An Aberdeen company that was fighting for workers earlier this year laid off 92 of them Wednesday.
A Molded Fiberglass official said the company is negotiating a renewed contract agreement with customer General Electric. And a letter laid off employees received sited shrinking wind turbine demand.
"They announced that they were having layoffs and all our hearts kind of sunk," Matthew Krawiec said.
"I thought maybe I'd be safe because I'd been there for two years and then I was the first one called in my group so I was pretty shocked about that," David Lout said.
In a letter from the company, Krawiec learned he’d receive a check for remaining paid vacation, time off and profit sharing benefits earned. He also has the option to continue purchasing health insurance through the company for a few months.
Still, it's hard for Jason Silvernagel who moved from Watertown when his employer announced it was cutting back.
"I quit there before they did their layoffs and moved here to Aberdeen and got hired at Wells Fargo Auto Finance. And then they announced that they were doing layoffs in December, or they were doing layoffs in March. So then I quit in January to go to MFG to avoid another layoff and then I got laid off today [Wednesday]," Silvernagel said.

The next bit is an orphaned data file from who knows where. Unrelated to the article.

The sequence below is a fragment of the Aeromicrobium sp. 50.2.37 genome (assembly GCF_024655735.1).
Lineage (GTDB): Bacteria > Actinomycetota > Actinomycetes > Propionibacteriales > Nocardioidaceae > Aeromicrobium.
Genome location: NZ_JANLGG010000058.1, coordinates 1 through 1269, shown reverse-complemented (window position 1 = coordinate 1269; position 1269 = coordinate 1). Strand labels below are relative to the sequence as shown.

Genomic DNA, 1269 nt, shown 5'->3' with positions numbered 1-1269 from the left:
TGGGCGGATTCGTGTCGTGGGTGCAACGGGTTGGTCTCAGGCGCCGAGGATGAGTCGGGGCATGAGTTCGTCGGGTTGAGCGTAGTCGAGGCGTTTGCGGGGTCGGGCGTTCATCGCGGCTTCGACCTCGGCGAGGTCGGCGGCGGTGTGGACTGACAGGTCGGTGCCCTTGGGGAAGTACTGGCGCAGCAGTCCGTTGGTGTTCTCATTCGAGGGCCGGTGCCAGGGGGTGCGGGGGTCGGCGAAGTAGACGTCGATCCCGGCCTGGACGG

Dan Thielsen with the department of labor says the Aberdeen area has nearly 1,300 listed openings ranging from part to full time and requiring a variety of skills.
"If they don't have a skill set here we could possibly retrain them into another skill set of other jobs too," Thielsen said.
Jessica Voegel hopes to land a job fast.
"Yeah I'm going to have to. I mean, I have two kids to support. Diapers aren't cheap you know," Voegel said.
Just like life in general which is motivation enough for Krawiec. He'd already called a few potential employers within five hours of being laid off.
Julie Johnson of Absolutely! Aberdeen said there's continued growth in jobs from other companies in the area. She's optimistic that growth will be enough to absorb the layoffs locally.
Community leaders are pointing fingers at Congress for the drop in demand. It hasn't extended a federal tax credit involving wind energy that's set to expire at the end of the year.